After two very enjoyable nights at Oro Bay on Anderson Island where we got skunked trying to catch crabs (only illegal females and not tasty Rock Crab; no male Dungeness, the prime catch of Puget Sound), we pulled out and headed north and west. We made a stop at Fair Harbor Marina in Grapeview where the very best marina gift shop in all of Puget Sound resides. As usual, Cathryn, who normally hates shopping, picked up a couple of items. Lynn and David re-joined us here, and after loading up the stuff they brought for 3 days, we headed south to Jarrell Cove on Hartstine Island, another perennial favorite.
There are two docks in this State Park cove, and almost a dozen boats were at one dock, so we tied up to the other for more quiet and solitude. The small sailboat also parked nearby was unoccupied, so we had the dock to ourselves.
The weather was mostly cloudy and a tad chilly, but with frequent, if brief, sun breaks.
After dinner the four of us piled into the dinghy and went for an exploratory trip in the shallow, narrow coves nearby.
The scenery was beautiful, the water shallow (our portable depth sounder got another workout), but the only wildlife was a blue heron and a couple of seals.
The next morning we’d planned to travel to another favorite destination, Penrose State Park on Key Peninsula, but after checking tides, we realized the days’ unusual “minus 3.1 foot tide” would mean we’d be sitting in mud at the dock, if we could even get in. In our smaller boat in the past, we’ve had to wait for mid-tide to get in and out, and this boat has a 4-foot draft, so requires deeper water. So we headed for Filucy Bay instead, a new destination.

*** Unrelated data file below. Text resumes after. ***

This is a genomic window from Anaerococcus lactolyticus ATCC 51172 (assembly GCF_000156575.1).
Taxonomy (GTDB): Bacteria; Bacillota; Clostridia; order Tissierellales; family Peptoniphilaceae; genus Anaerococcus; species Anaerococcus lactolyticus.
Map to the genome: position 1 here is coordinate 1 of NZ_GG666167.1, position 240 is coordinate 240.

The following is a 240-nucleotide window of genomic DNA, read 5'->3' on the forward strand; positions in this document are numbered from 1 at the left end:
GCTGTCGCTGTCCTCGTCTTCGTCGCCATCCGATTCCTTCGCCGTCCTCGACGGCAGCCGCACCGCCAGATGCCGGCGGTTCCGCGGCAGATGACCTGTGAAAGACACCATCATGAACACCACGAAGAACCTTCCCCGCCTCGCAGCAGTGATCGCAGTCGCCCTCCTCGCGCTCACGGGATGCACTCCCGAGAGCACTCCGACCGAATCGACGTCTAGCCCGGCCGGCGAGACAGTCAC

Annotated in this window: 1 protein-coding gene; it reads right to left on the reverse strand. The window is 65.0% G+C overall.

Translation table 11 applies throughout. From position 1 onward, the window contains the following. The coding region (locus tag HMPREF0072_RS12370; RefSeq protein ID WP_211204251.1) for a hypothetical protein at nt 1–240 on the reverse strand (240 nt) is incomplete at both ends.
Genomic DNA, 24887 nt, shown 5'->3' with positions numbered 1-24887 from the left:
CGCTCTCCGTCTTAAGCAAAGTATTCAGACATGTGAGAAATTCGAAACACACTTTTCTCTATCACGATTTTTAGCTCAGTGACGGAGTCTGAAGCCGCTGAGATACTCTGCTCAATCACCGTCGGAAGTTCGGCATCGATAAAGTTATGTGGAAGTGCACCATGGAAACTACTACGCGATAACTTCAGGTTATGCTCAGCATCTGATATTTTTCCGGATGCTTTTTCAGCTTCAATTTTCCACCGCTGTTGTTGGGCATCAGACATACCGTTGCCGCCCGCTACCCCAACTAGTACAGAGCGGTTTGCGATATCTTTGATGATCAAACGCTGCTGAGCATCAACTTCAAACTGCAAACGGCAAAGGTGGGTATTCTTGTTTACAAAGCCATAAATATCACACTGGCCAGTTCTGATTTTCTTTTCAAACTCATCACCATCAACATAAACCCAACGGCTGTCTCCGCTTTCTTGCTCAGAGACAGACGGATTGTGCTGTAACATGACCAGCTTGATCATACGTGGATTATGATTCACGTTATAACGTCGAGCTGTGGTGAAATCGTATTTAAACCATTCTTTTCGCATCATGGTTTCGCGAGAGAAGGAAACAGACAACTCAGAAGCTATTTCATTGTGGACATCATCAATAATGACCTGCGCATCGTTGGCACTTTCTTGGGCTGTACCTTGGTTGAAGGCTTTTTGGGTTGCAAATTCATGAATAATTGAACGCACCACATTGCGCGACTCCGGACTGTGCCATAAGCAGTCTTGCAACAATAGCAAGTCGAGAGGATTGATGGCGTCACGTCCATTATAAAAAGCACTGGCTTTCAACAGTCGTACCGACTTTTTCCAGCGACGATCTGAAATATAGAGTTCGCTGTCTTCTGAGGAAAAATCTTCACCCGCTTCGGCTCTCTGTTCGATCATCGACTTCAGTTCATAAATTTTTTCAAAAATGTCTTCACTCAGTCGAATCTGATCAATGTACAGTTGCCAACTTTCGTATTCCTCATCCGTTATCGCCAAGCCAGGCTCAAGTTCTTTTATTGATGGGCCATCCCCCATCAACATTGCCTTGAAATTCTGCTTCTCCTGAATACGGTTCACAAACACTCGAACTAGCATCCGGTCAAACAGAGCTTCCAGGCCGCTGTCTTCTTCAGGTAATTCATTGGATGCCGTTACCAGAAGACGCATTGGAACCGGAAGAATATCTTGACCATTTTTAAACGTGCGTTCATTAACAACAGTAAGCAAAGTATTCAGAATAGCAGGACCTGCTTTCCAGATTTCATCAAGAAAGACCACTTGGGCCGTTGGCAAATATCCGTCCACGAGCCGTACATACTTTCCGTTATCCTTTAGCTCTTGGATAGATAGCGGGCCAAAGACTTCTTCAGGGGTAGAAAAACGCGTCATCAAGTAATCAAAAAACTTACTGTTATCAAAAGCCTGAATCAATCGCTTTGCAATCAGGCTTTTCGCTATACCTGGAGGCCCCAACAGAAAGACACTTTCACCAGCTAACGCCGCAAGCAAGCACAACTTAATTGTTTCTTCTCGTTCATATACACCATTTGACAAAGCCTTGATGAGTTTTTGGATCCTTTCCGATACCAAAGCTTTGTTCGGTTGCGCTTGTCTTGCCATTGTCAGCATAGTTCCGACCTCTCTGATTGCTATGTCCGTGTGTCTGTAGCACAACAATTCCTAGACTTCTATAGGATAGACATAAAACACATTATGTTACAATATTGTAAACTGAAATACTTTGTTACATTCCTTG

The Lakebay Improvement Club at Filucy Bay has had a significant face-lift in the past 4 years, we learned. It would still be considered a “not fancy” marina, but it has wonderful new docks, gated security, wifi that actually reaches boats on the dock (not common at marinas) and an outdoor clubhouse facility with tables and chairs for enjoying sun or shade. The locals were friendly, and we were the only transient boaters there.
Lakebay Improvement Club sits in a well-protected harbor, and we’re told on sunny days it has a beautiful view of Mt. Rainier, but we missed that in the clouds.
We went for a walk and came upon the community cemetery, so spent half an hour wandering and reading headstones which date back as far as the first half of the 1800s to recent years, with lots of large family plots including many Scandinavians and former military folks.
We never did figure out why one grave had an “Inukshuk” on it, a human-shaped cairn commonly built by Inuit First Nations people in eastern Canada, something we saw lots of and learned about while in Canadian waters during the year we spent traveling The Great Loop back east.
Lynn provided delicious dinners both nights she and David were on the boat, and our good luck with weather held in that all the rain fell during the night while we were sleeping, or else when we were underway on the boat, so we were able to take lots of walks and sit outside for cocktail hour without getting wet.
Sunday morning we cast off dock lines and headed north toward home, expecting a long day. We traveled close to shore near the Narrows Bridge in Tacoma to get a good look at the interesting Salmon Beach community where 75 or so homes are built over the water on pilings, and residents have to climb stairs or a switchback path up a steep bluff behind their homes to get to their car parking area, as there are no roads down to their homes.
We were delighted to find the ebbing tide was with us almost all day, so this 7-knot boat (8mph) was traveling 13.9 mph as seen on the GPS below, with a maximum speed of 15.1 mph under The Narrows Bridge, way faster than we’ve seen her go before! We actually ended the 44 mile journey for the day with an average speed of 10mph, a new record.
We had a wonderful 6 days on the boat, and Lynn and David were terrific boat crew as always, helpful and easy-going.